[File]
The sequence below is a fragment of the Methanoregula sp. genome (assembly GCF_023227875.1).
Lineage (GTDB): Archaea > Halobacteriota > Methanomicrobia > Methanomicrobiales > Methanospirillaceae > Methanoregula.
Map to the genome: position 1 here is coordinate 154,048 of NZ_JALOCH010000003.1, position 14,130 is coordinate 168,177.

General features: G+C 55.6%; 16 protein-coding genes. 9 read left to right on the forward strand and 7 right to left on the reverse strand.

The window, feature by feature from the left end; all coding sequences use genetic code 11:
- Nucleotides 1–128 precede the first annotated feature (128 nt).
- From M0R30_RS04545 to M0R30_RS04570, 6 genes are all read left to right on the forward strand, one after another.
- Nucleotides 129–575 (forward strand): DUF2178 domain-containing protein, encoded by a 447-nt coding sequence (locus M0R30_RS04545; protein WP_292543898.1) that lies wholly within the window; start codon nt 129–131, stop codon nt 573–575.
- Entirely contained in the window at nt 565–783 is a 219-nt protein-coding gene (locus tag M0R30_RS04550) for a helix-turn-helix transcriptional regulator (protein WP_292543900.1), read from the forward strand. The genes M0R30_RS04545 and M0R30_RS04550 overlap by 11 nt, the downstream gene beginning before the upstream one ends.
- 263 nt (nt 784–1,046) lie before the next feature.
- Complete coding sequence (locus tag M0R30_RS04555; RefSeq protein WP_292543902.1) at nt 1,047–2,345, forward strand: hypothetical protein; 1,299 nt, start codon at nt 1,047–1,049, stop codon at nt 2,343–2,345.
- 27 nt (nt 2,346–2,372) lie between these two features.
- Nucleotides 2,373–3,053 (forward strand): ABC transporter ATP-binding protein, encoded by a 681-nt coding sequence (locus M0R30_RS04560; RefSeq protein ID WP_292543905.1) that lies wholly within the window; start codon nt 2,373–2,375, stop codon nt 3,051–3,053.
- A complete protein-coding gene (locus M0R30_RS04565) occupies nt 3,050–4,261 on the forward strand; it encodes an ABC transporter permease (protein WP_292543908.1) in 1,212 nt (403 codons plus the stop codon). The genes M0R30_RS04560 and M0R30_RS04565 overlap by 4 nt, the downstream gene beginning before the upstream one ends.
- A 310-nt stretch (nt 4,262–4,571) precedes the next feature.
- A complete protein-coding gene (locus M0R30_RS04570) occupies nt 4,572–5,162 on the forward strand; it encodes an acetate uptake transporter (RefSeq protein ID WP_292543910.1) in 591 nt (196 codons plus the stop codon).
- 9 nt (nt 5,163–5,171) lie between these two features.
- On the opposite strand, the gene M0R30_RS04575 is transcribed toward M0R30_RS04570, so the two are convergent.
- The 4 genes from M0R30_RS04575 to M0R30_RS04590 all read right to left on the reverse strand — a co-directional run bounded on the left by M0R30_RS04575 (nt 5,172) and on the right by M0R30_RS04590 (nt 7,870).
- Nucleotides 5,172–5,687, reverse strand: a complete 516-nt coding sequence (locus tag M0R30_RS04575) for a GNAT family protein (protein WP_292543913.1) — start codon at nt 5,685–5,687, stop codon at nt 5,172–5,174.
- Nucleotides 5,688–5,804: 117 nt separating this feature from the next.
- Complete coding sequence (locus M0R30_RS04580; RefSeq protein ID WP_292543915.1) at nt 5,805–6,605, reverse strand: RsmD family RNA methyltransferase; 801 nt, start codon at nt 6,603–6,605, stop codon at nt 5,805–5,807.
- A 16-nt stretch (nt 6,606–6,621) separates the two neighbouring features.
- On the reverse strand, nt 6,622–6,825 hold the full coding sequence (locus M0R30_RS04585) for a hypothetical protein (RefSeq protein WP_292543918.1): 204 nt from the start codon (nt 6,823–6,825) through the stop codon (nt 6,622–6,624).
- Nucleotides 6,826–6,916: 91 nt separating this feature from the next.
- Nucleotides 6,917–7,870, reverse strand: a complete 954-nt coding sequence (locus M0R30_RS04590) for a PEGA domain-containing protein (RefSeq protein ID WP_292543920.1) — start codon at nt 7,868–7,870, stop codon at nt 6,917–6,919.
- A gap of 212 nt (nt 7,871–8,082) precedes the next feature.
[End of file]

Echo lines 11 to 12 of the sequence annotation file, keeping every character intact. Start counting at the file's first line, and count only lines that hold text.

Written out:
- Complete coding sequence (locus tag M0R30_RS04555; RefSeq protein WP_292543902.1) at nt 1,047–2,345, forward strand: hypothetical protein; 1,299 nt, start codon at nt 1,047–1,049, stop codon at nt 2,343–2,345.
- 27 nt (nt 2,346–2,372) lie between these two features.